The producer’s view – Emily Turner on 'Last Chance School'

“Are you here to be a teacher?” one of the kids asked me on my first day at Gloucester House, “. . . you won’t want to be one after today.”  I left the building thinking what a remarkable and special place this was, and slightly overwhelmed with the idea of how we were going to make a film there. I could tell immediately how important the whole community was at Gloucester House. We would have to work hard to win the trust of all staff, students and their parents and carers in order to make it. Without everyone in agreement, we would not be able to make a film there. It would be another nine months before we started filming at the school. 

During this long period of research, we had to identify what we would (and would not) be able to film at school. We began to build relationships with the Senior Leadership Team, led by Nell Nicholson, and addressed the concerns they had. We also met with parents and carers to find out what Gloucester House meant to them, and talked to them about being part of filming.

We had met Josh’s parents at the very beginning of making the series. Stig and Phil had always been supportive of what we were hoping to do, and wanted to raise awareness of Gloucester House and the positive impact it had had on their family. They introduced us to other parents, and we came to parent and carer events. Slowly, we began to get to know these families, and eventually we had permission to film several children – and to tell Luke and Danya-Leigh’s story. In March we took a camera into the school for the first time.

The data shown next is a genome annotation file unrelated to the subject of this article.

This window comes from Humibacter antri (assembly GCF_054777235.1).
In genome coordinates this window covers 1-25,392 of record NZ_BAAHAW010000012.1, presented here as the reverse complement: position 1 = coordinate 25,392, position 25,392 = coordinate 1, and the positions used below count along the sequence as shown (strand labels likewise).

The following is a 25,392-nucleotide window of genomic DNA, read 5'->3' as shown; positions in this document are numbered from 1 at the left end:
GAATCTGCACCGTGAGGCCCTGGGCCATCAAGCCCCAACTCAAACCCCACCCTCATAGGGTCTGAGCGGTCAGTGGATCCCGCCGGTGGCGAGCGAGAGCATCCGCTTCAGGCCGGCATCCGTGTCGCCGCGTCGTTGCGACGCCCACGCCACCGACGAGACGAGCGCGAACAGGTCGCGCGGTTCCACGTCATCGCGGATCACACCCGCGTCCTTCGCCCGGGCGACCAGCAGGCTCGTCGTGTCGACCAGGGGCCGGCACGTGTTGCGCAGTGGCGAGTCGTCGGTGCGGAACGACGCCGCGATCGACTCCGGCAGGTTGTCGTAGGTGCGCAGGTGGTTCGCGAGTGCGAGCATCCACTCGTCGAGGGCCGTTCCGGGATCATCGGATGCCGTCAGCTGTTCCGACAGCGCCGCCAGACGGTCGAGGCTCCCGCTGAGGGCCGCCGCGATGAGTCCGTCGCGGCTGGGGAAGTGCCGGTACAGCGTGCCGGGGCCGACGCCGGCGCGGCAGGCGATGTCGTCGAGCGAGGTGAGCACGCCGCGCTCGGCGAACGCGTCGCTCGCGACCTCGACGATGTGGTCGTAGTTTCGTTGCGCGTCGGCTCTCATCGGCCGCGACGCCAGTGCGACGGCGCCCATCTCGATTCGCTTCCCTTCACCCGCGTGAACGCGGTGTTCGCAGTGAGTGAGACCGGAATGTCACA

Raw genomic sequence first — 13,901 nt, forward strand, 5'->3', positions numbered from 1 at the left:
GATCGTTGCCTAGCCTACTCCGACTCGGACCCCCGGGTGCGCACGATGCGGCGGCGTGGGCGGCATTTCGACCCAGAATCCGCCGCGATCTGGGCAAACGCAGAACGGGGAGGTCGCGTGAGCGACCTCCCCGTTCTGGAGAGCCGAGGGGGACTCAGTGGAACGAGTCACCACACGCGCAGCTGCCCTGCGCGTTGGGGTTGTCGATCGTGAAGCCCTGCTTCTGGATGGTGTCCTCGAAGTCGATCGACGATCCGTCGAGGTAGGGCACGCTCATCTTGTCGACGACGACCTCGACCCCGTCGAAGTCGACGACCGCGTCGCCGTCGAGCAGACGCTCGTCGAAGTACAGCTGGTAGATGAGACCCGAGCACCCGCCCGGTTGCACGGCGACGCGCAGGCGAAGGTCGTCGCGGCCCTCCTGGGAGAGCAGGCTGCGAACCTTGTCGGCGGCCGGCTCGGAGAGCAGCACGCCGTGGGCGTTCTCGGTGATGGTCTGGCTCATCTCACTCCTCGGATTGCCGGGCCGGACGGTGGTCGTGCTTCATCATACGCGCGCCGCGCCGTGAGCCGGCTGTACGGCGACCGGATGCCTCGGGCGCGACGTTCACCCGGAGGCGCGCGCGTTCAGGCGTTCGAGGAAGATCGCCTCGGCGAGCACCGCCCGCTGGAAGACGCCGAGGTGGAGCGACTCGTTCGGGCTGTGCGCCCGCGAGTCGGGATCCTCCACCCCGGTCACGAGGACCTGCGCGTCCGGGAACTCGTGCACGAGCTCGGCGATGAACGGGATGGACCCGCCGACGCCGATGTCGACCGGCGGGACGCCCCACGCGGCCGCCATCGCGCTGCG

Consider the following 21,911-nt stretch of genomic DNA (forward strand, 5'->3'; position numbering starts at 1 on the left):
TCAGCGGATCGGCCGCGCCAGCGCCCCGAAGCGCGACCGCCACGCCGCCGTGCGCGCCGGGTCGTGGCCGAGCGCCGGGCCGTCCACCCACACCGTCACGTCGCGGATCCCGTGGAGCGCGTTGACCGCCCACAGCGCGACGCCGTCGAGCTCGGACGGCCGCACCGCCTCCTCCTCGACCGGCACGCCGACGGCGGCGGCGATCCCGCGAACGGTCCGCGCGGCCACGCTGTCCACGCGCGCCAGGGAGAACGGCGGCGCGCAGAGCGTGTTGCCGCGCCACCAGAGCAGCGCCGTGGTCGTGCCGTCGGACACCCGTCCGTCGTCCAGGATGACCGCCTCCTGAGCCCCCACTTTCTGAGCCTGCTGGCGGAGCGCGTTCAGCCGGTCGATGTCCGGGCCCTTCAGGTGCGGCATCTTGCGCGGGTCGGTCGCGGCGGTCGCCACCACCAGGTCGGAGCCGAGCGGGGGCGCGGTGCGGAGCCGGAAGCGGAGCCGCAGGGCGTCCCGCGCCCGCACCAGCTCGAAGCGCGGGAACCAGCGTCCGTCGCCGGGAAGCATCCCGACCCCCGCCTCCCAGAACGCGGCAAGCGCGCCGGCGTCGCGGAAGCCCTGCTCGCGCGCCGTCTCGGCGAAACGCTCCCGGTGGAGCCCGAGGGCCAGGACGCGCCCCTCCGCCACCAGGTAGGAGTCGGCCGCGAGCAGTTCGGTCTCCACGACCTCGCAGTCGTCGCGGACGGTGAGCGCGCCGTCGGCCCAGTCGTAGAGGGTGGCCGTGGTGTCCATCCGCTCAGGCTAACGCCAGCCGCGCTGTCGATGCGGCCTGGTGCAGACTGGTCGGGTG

For different reasons, some children could not feature in the documentary. It would not have been fair to only work with a select few kids, and exclude those who could not be part of the process. To address this, we decided to run a filming project for every child at the school. Every Wednesday afternoon for a school term I ran the project, which was integrated as part of the curriculum for the year. Each child became the director of their own short film, which we premiered to staff and parents at the end of the school year. This was such a valuable experience, and one I think I enjoyed at least as much as the kids did!

The staff at Gloucester House are by definition unsung heroes: Nell and her team did not enter their careers to be in the spotlight. They are also incredibly busy, and their jobs are sometimes very demanding. With all of this in mind, it would have been easy for them to say no to filmmakers adding to their workload. However, they trusted us, and they believed in the film we hope to make. I want to thank everyone for their time and help in making the film. We are honoured to have met you all, and to have brought to a larger audience the vital work you all do.  I will always remember my time at Gloucester House very fondly.

Kids on the Edge: Last Chance School

An unprecedented number of children in the UK are being diagnosed and treated for a mental health disorder. This film follows three of these...

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